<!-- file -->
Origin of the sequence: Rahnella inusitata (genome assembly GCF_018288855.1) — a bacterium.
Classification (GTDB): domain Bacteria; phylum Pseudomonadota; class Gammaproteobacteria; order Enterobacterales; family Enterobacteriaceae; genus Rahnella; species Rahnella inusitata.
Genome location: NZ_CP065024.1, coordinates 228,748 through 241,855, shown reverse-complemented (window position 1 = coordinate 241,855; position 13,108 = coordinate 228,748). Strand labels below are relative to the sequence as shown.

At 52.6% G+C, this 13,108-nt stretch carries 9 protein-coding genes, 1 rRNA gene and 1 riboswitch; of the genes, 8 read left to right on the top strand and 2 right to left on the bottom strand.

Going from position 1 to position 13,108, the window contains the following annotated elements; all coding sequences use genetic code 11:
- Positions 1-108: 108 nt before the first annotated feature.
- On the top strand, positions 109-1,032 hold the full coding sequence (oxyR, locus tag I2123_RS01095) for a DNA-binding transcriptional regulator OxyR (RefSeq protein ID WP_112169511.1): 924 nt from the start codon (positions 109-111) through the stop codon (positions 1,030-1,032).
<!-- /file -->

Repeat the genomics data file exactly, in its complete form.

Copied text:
Origin of the sequence: Rahnella inusitata (genome assembly GCF_018288855.1) — a bacterium.
Classification (GTDB): domain Bacteria; phylum Pseudomonadota; class Gammaproteobacteria; order Enterobacterales; family Enterobacteriaceae; genus Rahnella; species Rahnella inusitata.
Genome location: NZ_CP065024.1, coordinates 228,748 through 241,855, shown reverse-complemented (window position 1 = coordinate 241,855; position 13,108 = coordinate 228,748). Strand labels below are relative to the sequence as shown.

At 52.6% G+C, this 13,108-nt stretch carries 9 protein-coding genes, 1 rRNA gene and 1 riboswitch; of the genes, 8 read left to right on the top strand and 2 right to left on the bottom strand.

Going from position 1 to position 13,108, the window contains the following annotated elements; all coding sequences use genetic code 11:
- Positions 1-108: 108 nt before the first annotated feature.
- On the top strand, positions 109-1,032 hold the full coding sequence (oxyR, locus tag I2123_RS01095) for a DNA-binding transcriptional regulator OxyR (RefSeq protein ID WP_112169511.1): 924 nt from the start codon (positions 109-111) through the stop codon (positions 1,030-1,032).